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17thfabn
Ohio OH USA
Posts: 135
Joined: 2008
Slaves as a force multiplier
11/27/2020 9:42:02 PM
Often in order of battles for various Civil War Battles the Union forces appear to have a sizable advantage.

But in a typical battle how many of those Federal troops would be in support roles that on the Confederate side would be performed by slaves?

Latter in the war as slaves were liberated how often were former slaves employed by the Union Army as support personnel?
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Withdrawal in disgust is not the same as apathy.
Phil Andrade
London  UK
Posts: 4933
Joined: 2004
Slaves as a force multiplier
11/28/2020 6:14:44 AM
What an interesting question !

The impression I get is that, by and large, the figures for numbers engaged, or " effectives" - call them what you will - are reasonably consistent and can be relied upon, although there are obviously some very contentious statistics, especially about Antietam.

There must have been significant contingents of black labourers and servants accompanying both armies.

I would have thought that the confederates might have been distinctly uneasy about large cohorts of slaves being on parade when campaigns were in full swing. A kind of security risk ? Plus the fact that owners would be unwilling to relinquish property, especially if this entailed losing domestic labour.

The comments of Lee and other southern commanders give ample evidence of how their starving soldiers were struggling to dig earthworks in the final phase of the war. Had black labour been deployed, then the rebel soldiers would have been spared these duties and the desperate fatigue they entailed.

OTOH, I am aware that we might easily underrate how important an attribute was the participation of blacks - free or enslaved .

One of the most remarkable anecdotes I've read in this regard concerns the mining operations in the siege of Vicksburg, when a confederate engineer was attempting to counter the yankee miners by constructing counter mines ( camouflet?) , and black tunnellers were being used in this most dangerous and intricate military activity. Only men of reliability and skill would be deployed for such work.

Regards, Phil
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"Egad, sir, I do not know whether you will die on the gallows or of the pox!" "That will depend, my Lord, on whether I embrace your principles or your mistress." Earl of Sandwich and John Wilkes
17thfabn
Ohio OH USA
Posts: 135
Joined: 2008
Slaves as a force multiplier
11/28/2020 7:35:56 PM
Quote:
.

One of the most remarkable anecdotes I've read in this regard concerns the mining operations in the siege of Vicksburg, when a confederate engineer was attempting to counter the yankee miners by constructing counter mines ( camouflet?) , and black tunnellers were being used in this most dangerous and intricate military activity. Only men of reliability and skill would be deployed for such work.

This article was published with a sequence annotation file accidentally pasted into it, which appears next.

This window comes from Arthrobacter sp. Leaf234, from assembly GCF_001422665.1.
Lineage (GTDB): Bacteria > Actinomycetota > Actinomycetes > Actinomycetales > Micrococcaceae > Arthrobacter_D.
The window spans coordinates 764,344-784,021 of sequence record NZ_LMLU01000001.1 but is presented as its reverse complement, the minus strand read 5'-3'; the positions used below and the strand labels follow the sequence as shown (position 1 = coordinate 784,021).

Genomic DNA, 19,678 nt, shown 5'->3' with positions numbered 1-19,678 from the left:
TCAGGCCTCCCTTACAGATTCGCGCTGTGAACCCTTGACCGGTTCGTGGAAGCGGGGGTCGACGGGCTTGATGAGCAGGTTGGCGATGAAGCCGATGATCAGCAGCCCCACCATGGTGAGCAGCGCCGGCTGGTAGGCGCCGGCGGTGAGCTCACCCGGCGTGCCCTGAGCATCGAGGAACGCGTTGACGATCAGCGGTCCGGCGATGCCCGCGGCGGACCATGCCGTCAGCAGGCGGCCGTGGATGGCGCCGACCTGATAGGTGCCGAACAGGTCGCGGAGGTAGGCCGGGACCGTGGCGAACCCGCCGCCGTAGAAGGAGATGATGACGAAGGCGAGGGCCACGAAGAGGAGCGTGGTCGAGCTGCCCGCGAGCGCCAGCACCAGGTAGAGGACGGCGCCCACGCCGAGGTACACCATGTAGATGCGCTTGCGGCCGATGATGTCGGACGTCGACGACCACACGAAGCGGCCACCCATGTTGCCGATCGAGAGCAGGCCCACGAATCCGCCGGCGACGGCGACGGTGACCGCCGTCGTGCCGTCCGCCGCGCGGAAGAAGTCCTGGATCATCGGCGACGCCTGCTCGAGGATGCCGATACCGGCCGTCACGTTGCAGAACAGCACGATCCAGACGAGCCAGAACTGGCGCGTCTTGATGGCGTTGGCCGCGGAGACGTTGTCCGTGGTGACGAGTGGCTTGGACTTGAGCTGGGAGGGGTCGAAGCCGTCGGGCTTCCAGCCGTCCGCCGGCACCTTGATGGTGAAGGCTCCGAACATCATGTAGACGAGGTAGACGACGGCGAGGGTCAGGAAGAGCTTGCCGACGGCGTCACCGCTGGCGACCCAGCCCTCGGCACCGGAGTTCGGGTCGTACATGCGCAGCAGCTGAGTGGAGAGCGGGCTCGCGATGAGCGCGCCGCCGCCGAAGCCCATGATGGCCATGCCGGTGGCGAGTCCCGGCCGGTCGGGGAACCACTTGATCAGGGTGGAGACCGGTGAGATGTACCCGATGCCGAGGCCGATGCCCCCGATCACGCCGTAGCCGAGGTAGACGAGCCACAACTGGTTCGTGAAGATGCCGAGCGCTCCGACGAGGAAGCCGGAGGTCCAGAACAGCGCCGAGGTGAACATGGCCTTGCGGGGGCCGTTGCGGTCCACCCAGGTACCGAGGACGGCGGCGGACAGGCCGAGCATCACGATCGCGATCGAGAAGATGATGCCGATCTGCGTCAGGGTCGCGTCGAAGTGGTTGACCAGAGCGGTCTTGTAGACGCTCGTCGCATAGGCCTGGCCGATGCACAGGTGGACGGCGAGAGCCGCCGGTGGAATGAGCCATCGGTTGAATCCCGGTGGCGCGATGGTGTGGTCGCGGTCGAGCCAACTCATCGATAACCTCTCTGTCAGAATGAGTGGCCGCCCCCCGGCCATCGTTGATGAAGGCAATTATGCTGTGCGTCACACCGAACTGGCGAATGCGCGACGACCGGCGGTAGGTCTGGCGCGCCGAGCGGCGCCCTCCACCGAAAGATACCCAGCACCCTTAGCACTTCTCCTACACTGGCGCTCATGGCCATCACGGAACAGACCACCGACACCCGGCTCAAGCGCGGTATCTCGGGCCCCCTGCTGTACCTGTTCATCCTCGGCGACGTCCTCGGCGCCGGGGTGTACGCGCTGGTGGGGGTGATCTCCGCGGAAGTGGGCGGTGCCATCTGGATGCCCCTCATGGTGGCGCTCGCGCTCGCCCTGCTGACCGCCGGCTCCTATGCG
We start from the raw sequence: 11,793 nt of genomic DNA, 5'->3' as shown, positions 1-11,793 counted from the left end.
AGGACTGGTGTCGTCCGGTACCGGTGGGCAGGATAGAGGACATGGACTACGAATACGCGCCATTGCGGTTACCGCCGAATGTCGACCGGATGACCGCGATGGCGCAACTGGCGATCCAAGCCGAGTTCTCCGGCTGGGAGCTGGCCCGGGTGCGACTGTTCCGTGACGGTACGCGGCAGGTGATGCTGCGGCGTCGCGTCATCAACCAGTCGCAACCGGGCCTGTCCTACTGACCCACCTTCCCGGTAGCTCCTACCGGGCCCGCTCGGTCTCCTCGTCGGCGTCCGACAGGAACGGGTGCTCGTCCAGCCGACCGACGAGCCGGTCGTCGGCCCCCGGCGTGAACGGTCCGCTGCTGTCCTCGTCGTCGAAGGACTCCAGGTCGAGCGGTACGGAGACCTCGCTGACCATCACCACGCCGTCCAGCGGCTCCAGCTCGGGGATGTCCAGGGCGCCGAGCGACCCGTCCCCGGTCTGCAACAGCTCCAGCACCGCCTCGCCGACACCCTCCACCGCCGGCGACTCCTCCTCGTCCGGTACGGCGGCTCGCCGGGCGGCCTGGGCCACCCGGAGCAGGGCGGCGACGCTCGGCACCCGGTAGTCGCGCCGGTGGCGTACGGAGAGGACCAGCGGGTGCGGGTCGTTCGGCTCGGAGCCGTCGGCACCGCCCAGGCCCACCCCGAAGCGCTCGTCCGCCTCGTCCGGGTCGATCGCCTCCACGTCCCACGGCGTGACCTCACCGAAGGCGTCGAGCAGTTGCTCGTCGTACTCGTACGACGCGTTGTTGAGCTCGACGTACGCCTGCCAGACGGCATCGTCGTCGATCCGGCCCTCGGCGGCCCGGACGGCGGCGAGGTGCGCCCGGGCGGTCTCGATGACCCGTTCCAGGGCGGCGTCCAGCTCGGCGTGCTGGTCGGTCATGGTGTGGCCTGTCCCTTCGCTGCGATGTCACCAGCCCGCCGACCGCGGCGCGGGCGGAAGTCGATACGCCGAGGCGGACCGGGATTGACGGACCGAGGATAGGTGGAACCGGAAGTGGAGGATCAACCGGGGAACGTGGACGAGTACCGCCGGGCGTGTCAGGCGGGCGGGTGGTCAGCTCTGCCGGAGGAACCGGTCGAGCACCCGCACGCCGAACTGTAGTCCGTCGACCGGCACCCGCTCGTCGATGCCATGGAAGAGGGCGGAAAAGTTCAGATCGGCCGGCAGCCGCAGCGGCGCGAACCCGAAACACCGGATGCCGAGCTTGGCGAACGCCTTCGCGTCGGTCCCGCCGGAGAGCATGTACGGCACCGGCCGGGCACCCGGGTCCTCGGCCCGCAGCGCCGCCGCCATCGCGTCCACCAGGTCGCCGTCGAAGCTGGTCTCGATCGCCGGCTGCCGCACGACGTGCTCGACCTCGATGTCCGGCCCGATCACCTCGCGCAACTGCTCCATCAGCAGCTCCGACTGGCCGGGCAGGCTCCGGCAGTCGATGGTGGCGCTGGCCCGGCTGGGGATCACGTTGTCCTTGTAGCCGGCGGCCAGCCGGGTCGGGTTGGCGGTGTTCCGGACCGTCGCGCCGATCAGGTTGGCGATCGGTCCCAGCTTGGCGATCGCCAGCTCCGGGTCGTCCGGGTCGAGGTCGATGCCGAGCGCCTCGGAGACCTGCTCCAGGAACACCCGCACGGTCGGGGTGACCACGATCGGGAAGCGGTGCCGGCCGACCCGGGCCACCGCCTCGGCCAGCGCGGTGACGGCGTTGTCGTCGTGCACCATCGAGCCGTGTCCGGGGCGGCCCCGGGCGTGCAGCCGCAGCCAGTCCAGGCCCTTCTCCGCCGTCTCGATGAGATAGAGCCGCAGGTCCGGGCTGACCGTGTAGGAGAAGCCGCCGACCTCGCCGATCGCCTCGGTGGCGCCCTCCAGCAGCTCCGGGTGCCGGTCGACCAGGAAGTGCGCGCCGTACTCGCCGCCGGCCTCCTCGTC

Regards, Phil


Or the may have used the slaves because they considered them expendable.
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Withdrawal in disgust is not the same as apathy.
Phil Andrade
London  UK
Posts: 4933
Joined: 2004
Slaves as a force multiplier
11/29/2020 3:49:25 AM
Quote:
Quote:
.

One of the most remarkable anecdotes I've read in this regard concerns the mining operations in the siege of Vicksburg, when a confederate engineer was attempting to counter the yankee miners by constructing counter mines ( camouflet?) , and black tunnellers were being used in this most dangerous and intricate military activity. Only men of reliability and skill would be deployed for such work.

Regards, Phil


Or the may have used the slaves because they considered them expendable.



Yes, of course, there is that aspect to consider.

So much depends on how we choose to interpret the facts.

To my mind, tunnelling in mine warfare entails teamwork and mutual trust in frightening circumstances : something that flourishes under consent rather than coercion. Maybe the black man in question was one of the people described as “ Free Colored” in the 1860 census. I need to look into this story. It might well be that I’m putting the wrong gloss on it.

If memory serves me, the engineering officer who served on Pemberton’s staff at Vicksburg was a northerner - as was Pemberton himself . He later served in Lee’s army and helped construct the works at Spotsylvania in May 1864. Might it be that his yankee provenance endowed him with a different attitude regarding use of black labour in the front line ?

This really is a challenging thing to investigate, especially with prevailing attitudes , in which academic research into questions of race and gender is hampered by the influence and insistence of Political Correctness and the Woke.

Editing : the name of the CSA engineering officer was Martin Luther Smith......how ironic !

Regards, Phil
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"Egad, sir, I do not know whether you will die on the gallows or of the pox!" "That will depend, my Lord, on whether I embrace your principles or your mistress." Earl of Sandwich and John Wilkes

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